Evaluation of Diagnostic Accuracy of Diffusion Weighted Imaging Sequences in Comparison with Other Sequences of Multi-parametric Imaging for Diagnosis of Peripheral Zone Prostate Cancer
Received Date: Sep 11, 2018 / Accepted Date: Nov 12, 2018 / Published Date: Nov 19, 2018
Objectives: Prostate cancer is among the most prevalent cancers between elder men. Accurate and reliable diagnosis and staging are crucial factors in planning the treatment. A number of indicators have been developed in order to help with better diagnosis of prostate cancers ranging from trans-rectal ultrasonography, assessing the PSA antigen, magnetic resonance imaging, MRI guided or Ultrasonography guided biopsy. Multi-parametric magnetic resonance imaging is a new trend in diagnosis and differentiating of prostatic lesions. It uses the cutting edge technology to make reliable and optimized diagnosis about focal lesions of prostate. Current study aims to compare the efficacy of mp-MRI compared with TRUS biopsy results with focus on diffusion weighted imaging.
Methods: 42 patients were examined between 2017 and 2018 prior to doing TRUS biopsy. The mp-MRI and TRUS biopsy findings were cross-referenced. Both mp-MRI and biopsy findings were analyzed. Sensitivity, specificity, positive predictive value and negative predictive value were assessed for each MRI sequence and biopsy.
Results: Overall sensitivity, specificity, PPV and NPV for mp-MRI were 72.72%, 88.89%, 96% and 47.06%.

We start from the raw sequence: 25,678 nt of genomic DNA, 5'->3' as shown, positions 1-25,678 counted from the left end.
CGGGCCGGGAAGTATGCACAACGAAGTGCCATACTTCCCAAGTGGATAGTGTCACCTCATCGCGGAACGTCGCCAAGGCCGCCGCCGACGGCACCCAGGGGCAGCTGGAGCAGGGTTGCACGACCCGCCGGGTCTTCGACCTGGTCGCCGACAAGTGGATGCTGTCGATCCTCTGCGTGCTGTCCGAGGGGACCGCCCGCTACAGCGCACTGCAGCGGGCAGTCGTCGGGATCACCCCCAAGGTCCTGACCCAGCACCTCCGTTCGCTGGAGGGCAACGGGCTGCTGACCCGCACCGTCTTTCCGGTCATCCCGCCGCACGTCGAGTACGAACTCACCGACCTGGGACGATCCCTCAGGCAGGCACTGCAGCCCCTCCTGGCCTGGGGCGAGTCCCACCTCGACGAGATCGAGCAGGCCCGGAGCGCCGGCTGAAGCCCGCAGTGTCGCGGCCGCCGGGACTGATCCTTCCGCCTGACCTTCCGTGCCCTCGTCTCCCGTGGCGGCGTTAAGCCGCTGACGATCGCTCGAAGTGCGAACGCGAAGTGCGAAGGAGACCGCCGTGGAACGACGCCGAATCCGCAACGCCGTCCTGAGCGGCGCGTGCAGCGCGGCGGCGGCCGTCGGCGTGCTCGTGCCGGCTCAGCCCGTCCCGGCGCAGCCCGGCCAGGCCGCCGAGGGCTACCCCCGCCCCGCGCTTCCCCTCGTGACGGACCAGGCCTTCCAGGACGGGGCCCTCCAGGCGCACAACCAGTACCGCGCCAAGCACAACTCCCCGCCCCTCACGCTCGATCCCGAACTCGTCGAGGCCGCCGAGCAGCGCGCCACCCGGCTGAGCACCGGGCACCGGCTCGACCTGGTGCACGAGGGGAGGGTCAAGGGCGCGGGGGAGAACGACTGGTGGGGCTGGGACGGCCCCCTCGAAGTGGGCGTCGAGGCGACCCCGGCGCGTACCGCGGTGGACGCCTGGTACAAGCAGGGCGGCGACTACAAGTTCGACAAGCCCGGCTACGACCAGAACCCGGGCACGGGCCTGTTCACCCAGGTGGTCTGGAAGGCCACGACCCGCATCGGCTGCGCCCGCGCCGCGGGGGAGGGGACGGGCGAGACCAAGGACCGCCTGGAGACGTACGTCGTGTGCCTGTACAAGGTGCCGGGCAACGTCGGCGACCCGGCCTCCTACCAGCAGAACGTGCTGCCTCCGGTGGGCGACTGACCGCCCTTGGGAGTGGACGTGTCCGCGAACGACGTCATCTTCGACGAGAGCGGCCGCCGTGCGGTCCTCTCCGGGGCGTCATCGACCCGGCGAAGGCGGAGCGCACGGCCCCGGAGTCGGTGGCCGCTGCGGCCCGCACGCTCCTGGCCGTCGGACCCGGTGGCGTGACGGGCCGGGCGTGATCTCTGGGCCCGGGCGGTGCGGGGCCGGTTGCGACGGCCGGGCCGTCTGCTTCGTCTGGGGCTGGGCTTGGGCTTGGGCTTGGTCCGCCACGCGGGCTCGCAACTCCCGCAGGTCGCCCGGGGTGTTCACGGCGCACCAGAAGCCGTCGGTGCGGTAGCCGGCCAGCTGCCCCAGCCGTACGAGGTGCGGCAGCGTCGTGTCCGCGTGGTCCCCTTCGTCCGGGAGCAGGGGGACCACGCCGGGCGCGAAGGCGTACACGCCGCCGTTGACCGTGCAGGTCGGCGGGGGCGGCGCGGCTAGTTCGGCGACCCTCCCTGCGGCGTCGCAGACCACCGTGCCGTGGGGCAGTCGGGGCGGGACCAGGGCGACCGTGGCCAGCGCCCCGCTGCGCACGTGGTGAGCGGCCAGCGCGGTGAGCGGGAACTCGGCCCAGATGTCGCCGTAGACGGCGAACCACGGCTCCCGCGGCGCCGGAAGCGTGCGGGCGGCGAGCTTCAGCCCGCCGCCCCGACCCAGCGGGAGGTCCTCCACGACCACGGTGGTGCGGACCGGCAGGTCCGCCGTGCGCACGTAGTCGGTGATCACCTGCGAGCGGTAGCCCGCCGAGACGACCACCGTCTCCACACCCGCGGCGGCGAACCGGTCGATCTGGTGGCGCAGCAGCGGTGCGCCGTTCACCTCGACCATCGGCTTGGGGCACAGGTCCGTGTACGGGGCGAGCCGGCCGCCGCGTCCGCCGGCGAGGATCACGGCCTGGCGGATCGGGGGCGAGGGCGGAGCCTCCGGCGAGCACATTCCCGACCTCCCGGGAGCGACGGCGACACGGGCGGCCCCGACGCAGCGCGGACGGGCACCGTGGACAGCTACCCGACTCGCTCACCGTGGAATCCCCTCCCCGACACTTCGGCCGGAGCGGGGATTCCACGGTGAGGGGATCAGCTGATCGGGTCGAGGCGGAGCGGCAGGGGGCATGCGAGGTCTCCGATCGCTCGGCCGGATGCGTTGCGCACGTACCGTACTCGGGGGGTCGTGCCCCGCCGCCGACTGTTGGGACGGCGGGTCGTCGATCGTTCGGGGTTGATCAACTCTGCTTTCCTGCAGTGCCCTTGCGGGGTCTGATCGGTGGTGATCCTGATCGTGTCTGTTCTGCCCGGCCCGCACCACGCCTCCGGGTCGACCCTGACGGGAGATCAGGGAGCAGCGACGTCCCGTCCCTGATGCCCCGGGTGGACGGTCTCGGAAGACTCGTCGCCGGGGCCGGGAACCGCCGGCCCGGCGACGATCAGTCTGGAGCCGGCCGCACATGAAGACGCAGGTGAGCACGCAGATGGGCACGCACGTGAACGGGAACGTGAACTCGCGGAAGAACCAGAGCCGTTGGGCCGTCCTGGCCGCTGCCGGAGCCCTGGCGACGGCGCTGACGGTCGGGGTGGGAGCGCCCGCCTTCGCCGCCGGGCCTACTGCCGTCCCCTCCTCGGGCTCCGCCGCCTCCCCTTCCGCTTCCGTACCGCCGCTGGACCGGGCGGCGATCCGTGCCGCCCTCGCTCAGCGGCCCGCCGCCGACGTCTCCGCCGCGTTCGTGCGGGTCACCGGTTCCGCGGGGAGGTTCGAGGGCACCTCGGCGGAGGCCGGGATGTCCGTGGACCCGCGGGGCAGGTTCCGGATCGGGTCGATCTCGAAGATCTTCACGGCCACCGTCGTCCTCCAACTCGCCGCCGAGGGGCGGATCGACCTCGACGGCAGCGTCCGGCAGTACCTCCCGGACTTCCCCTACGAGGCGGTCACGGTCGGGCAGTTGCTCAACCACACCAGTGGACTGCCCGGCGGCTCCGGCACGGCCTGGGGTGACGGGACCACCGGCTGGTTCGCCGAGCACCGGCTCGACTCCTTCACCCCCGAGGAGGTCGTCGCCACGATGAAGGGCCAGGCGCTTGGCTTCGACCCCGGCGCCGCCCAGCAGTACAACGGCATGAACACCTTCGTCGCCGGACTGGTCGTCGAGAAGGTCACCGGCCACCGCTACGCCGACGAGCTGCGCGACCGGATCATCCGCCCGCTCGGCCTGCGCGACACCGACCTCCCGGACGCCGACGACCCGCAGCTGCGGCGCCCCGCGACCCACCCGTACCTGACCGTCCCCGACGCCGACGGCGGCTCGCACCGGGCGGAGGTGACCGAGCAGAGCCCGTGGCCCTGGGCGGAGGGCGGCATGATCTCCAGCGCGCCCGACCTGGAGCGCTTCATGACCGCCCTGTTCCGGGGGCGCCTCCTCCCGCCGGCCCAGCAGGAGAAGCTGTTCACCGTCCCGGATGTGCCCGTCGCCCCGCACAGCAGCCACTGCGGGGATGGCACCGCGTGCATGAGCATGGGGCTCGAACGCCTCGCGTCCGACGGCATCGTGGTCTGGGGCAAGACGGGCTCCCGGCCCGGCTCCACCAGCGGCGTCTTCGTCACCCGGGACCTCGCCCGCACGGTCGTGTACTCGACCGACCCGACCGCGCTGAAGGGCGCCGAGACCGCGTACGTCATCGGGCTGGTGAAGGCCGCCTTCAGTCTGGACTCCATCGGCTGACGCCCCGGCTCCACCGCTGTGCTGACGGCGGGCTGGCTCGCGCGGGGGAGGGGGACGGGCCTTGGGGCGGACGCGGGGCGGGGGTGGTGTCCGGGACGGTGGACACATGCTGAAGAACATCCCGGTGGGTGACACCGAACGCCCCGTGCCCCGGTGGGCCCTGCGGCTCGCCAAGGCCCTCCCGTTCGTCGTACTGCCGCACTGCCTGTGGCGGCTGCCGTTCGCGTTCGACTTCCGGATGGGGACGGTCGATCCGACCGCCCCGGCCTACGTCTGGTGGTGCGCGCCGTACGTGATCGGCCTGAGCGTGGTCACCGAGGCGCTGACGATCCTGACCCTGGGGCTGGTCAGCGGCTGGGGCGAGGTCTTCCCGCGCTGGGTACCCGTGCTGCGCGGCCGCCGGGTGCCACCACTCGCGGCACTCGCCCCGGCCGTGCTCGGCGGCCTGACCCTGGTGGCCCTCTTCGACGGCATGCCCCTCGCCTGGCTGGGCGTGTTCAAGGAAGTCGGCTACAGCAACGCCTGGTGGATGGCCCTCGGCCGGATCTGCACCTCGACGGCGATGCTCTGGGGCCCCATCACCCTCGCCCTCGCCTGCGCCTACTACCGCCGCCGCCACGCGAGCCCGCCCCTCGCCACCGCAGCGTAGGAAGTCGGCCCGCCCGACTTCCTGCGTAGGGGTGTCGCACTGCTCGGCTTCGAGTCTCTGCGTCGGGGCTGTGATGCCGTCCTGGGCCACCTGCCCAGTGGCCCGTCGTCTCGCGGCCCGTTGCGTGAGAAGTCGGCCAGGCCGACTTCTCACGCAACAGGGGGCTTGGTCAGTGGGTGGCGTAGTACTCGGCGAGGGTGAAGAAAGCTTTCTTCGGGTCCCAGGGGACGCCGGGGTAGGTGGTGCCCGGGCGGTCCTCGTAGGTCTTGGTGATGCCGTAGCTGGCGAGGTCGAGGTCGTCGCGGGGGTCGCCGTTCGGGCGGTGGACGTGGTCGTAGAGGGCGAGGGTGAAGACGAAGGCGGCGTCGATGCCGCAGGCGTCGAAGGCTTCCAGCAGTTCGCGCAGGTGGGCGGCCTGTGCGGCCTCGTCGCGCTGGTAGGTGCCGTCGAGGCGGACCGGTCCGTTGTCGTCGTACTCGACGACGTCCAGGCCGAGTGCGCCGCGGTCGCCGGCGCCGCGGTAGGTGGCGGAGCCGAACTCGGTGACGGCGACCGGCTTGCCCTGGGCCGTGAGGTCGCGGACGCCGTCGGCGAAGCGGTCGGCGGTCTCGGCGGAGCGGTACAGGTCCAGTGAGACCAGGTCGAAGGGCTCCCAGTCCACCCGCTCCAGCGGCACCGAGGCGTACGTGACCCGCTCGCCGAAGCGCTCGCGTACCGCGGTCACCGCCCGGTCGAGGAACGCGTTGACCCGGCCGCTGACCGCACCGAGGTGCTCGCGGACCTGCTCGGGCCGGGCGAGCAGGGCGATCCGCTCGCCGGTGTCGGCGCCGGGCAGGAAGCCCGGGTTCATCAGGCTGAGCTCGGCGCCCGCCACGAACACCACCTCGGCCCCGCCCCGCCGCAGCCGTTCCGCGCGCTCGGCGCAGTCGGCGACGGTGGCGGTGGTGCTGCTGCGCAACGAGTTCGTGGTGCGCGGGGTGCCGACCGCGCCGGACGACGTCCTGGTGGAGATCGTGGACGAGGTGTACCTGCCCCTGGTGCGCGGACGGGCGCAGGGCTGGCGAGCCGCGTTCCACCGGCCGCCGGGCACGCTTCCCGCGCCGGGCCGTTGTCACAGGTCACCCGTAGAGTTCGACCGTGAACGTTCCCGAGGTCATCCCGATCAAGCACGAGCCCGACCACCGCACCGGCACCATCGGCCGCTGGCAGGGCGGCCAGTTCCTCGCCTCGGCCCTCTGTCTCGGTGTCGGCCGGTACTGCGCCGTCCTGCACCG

Conclusion: Mp-MRI can be quite helpful in diagnosis and staging of PCa especially when it comes to using DWI in combination with other sequences. High sensitivity is a major advantage but adequate studies are needed to be done in order to benefit from efficacy and reliability of mp-MRI.
Keywords: Prostate cancer; Multi-parametric imaging; Mp-prostate MRI; Prostate peripheral zone
Prostatic cancer holds the highest prevalence, 25% in men amongst all probable cancers. One in every six men experience prostatic cancer in their life time but only 3% of them lead to death [1,2]. Almost 30% of men in their forties, 50% in their fifties and 75% above 85 years of old, experience prostatic cancer [3,4].
In 99% of PC patients, they live at least for five years and it is worth to mention that 93% of them will live at least 10 and 79% of them will live on at least for 15 years. A huge portion of PC patients die because of other causes rather than prostatic cancer . Thus in few cases there are no need for active treatment .
Men in 50 and above this age are referred to take PSA antigen and DRE examinations because they are complaining about their inferior urinary systems. Low specificity is the disadvantage of PSA antigen examination which can lead to unnecessary biopsy. Meanwhile, 25% of PC patients show normal range of PSA antigen and 50% of them seem normal in DRE . Patient is referred to multi-parametric MRI when at least one of these examinations indicates the presence of PC and he will be referred to TRUS biopsy if the mp-MRI indicates the signs of PC. TRUS biopsy has its downsides among which are the risk of septicemia and low sensitivity due to impossibility of taking samples from anterior and apex of prostate. But 70% of metastatic tumors’ belong to peripheral zone and this zone is available for TRUS biopsy sampling thus TRUS biopsy has a preferable sensitivity in PZ. Multiparametric MRI is also a preferable method for PZ and it demonstrated a key role in diagnosis and staging of tumors in prostate. Current study is focused on the efficacy of mp-MRI in diagnosis of PC in PZ comparing to TRUS biopsy [7,8].